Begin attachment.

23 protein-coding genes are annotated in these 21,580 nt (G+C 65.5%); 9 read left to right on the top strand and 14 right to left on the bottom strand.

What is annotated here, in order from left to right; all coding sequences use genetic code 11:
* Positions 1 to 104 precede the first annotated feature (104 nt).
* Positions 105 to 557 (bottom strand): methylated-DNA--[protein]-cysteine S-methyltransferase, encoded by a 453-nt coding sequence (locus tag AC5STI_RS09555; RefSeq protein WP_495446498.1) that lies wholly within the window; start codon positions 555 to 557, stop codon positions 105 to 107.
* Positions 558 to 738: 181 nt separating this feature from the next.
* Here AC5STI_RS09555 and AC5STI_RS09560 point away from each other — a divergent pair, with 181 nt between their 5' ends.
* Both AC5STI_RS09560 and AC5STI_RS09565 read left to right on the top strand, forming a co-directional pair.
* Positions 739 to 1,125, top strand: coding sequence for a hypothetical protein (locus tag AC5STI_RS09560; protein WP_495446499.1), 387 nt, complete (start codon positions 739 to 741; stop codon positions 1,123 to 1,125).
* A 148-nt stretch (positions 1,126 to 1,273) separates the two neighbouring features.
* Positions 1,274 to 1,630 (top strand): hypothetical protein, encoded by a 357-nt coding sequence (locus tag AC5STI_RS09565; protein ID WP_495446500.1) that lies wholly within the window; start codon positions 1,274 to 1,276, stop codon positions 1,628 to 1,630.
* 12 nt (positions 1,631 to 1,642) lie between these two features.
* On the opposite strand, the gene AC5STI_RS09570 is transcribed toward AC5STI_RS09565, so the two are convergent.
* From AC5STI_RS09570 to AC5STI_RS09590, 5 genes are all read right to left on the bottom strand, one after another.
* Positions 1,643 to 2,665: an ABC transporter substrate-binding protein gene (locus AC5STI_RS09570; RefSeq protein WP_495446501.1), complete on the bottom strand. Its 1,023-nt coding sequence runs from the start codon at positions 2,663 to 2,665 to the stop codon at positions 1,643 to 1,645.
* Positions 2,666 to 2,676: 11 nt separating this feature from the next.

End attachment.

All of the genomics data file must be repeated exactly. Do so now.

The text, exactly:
23 protein-coding genes are annotated in these 21,580 nt (G+C 65.5%); 9 read left to right on the top strand and 14 right to left on the bottom strand.

What is annotated here, in order from left to right; all coding sequences use genetic code 11:
* Positions 1 to 104 precede the first annotated feature (104 nt).
* Positions 105 to 557 (bottom strand): methylated-DNA--[protein]-cysteine S-methyltransferase, encoded by a 453-nt coding sequence (locus tag AC5STI_RS09555; RefSeq protein WP_495446498.1) that lies wholly within the window; start codon positions 555 to 557, stop codon positions 105 to 107.
* Positions 558 to 738: 181 nt separating this feature from the next.
* Here AC5STI_RS09555 and AC5STI_RS09560 point away from each other — a divergent pair, with 181 nt between their 5' ends.
* Both AC5STI_RS09560 and AC5STI_RS09565 read left to right on the top strand, forming a co-directional pair.
* Positions 739 to 1,125, top strand: coding sequence for a hypothetical protein (locus tag AC5STI_RS09560; protein WP_495446499.1), 387 nt, complete (start codon positions 739 to 741; stop codon positions 1,123 to 1,125).
* A 148-nt stretch (positions 1,126 to 1,273) separates the two neighbouring features.
* Positions 1,274 to 1,630 (top strand): hypothetical protein, encoded by a 357-nt coding sequence (locus tag AC5STI_RS09565; protein ID WP_495446500.1) that lies wholly within the window; start codon positions 1,274 to 1,276, stop codon positions 1,628 to 1,630.
* 12 nt (positions 1,631 to 1,642) lie between these two features.
* On the opposite strand, the gene AC5STI_RS09570 is transcribed toward AC5STI_RS09565, so the two are convergent.
* From AC5STI_RS09570 to AC5STI_RS09590, 5 genes are all read right to left on the bottom strand, one after another.
* Positions 1,643 to 2,665: an ABC transporter substrate-binding protein gene (locus AC5STI_RS09570; RefSeq protein WP_495446501.1), complete on the bottom strand. Its 1,023-nt coding sequence runs from the start codon at positions 2,663 to 2,665 to the stop codon at positions 1,643 to 1,645.
* Positions 2,666 to 2,676: 11 nt separating this feature from the next.